For pharma marketers, video can convey serious topics in ways that feel approachable and engaging while also covering more information. Bayer Pharma recently shared a 20 second video to spread awareness on hepatocellular carcinoma whereas a video posted on Gilead Science’s Twitter encourages Baby Boomers to get tested for hepatitis C.
When it comes to integrating engaging paid ads, pharma should consider adopting Twitter’s conversational ads. Exclusive to Twitter, these video-based ads heighten consumer engagement by including call to action buttons with customizable hashtags. As a testament to the fact that pharma marketers are still underutilizing Twitter, I wasn’t able to find an example of a brand leveraging these new ad formats.
#5: Master the hashtag
It’s occcasionally forgotten that hashtags should be a source of connectivity, community and a way to unify messaging across platforms. Take on Typhoid, a program of the Sabin Vaccine Insitute, introduced the #TakeOnTyphoid hashtag to spread unbranded awareness for typhoid conjugate vaccines. Its relevance garnered significant free impressions by Gavi, the Global Health Organization, the Center for Vaccine Development at the University of Maryland and the Defeat DD Initiative, to name but a few.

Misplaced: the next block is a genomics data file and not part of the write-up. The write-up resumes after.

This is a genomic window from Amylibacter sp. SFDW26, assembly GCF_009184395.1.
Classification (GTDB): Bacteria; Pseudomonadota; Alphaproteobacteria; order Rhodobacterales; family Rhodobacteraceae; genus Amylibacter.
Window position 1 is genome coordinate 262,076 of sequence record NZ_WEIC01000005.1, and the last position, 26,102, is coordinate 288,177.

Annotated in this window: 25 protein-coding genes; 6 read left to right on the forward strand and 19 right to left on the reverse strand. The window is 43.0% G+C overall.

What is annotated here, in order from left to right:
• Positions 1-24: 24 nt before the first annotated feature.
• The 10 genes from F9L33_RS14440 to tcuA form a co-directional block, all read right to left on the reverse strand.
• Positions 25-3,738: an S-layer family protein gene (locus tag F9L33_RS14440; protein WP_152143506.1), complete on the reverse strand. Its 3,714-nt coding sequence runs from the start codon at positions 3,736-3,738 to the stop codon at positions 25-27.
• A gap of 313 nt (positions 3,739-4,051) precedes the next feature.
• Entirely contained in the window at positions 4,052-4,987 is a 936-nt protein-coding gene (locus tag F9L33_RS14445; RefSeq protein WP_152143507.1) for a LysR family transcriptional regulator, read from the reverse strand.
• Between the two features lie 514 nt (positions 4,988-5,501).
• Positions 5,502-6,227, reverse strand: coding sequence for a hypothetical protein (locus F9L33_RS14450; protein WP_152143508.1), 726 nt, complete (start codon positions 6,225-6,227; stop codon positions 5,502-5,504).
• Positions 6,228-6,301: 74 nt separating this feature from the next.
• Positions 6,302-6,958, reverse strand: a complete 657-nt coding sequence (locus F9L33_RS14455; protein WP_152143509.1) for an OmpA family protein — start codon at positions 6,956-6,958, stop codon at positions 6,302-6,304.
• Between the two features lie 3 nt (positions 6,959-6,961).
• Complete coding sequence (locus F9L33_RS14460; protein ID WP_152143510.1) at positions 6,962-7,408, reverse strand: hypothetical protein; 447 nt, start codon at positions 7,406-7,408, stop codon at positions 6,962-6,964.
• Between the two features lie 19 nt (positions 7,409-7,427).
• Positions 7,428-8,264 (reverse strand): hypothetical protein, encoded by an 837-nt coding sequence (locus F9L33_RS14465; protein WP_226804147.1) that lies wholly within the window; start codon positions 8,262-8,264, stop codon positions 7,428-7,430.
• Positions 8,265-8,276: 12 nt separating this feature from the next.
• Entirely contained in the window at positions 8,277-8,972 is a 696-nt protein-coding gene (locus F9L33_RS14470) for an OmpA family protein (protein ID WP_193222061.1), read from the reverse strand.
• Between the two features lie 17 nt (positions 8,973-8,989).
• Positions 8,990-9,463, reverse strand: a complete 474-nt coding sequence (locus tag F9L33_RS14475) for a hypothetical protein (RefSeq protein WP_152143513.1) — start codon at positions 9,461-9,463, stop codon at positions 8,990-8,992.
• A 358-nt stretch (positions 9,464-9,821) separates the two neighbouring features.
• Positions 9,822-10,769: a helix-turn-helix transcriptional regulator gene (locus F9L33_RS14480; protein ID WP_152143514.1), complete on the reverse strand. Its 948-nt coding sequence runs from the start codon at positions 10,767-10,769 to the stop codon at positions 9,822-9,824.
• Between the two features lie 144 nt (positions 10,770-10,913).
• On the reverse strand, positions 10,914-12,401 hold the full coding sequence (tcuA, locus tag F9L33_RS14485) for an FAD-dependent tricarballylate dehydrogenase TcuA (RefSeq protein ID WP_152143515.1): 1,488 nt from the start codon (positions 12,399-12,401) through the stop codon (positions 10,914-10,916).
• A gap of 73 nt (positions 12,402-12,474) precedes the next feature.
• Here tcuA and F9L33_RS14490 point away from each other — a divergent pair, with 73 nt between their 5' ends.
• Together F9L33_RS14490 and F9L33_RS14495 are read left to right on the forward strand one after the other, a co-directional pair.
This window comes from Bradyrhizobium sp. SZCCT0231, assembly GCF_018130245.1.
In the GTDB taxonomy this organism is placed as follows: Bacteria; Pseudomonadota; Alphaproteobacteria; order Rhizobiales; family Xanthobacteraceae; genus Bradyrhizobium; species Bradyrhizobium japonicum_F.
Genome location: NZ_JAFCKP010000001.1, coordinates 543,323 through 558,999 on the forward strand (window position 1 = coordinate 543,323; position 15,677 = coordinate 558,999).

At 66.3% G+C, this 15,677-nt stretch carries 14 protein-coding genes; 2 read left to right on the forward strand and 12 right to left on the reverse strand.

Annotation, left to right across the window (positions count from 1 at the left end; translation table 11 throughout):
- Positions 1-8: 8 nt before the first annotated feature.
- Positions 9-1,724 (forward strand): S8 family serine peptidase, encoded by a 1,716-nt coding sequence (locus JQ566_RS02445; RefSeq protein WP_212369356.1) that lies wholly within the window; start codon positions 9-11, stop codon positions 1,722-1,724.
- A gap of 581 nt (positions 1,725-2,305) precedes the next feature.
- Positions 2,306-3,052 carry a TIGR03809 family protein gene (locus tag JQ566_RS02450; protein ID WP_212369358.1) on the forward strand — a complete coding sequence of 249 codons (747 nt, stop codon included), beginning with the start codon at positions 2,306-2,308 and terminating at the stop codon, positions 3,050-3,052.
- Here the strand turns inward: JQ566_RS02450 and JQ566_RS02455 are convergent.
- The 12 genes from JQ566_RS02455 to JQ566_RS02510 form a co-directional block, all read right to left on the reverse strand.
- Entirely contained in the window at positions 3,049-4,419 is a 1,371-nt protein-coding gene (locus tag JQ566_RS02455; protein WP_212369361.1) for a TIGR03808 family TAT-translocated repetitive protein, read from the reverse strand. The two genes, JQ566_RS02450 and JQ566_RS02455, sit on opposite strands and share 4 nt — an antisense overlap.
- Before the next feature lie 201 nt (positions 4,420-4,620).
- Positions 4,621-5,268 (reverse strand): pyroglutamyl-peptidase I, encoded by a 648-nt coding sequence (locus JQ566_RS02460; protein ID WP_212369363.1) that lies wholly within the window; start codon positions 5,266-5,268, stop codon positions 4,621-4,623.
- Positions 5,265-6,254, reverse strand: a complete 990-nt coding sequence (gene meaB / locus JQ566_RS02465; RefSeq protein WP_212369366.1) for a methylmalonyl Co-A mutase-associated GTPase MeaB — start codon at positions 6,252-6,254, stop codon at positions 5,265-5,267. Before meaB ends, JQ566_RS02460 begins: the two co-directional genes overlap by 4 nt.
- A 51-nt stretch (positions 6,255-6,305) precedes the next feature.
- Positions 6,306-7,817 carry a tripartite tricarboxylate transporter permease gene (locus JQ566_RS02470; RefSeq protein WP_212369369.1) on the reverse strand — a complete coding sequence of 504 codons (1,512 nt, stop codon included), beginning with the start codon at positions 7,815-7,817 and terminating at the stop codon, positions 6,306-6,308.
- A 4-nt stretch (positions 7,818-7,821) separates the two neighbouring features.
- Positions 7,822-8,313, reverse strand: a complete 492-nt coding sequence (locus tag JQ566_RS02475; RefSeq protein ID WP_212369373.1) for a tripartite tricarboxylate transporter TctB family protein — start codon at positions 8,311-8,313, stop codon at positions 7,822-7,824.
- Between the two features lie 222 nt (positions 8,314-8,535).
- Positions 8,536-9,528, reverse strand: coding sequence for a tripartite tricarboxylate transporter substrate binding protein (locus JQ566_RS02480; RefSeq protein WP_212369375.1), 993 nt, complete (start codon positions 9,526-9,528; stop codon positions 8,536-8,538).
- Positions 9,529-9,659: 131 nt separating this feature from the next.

#6: Maintain a nimble content calendar
Planning ahead and maintaining a content calendar will help your brand capitalize on upcoming events and happenings, but remaining nimble and picking up on trends and breaking news is equally important. After the hurricanes impacting much of the Southeast, Pfizer tweeted the below message to followers in English and Spanish, which showed concern and empathy, while likely increasing impressions and brand awareness.
#7: Acknowledge your community
Integrating the latest Twitter trends is often a slow process, but replying to your followers shouldn’t be. Set aside time every day to acknowledge and respond to questions and feedback on your page. If you can’t address their unique concern, direct them to someone who can. Creating engagement is a dual effort, so also make time to like or retweet relevant tweets from your followers. Your brand will stay top of mind and be seen as responsible and timely.
To conclude, I believe these seven tactics can enhance any existing or new campaign, but this list likely doesn’t stop here. What have you found drives engagement and community on Twitter?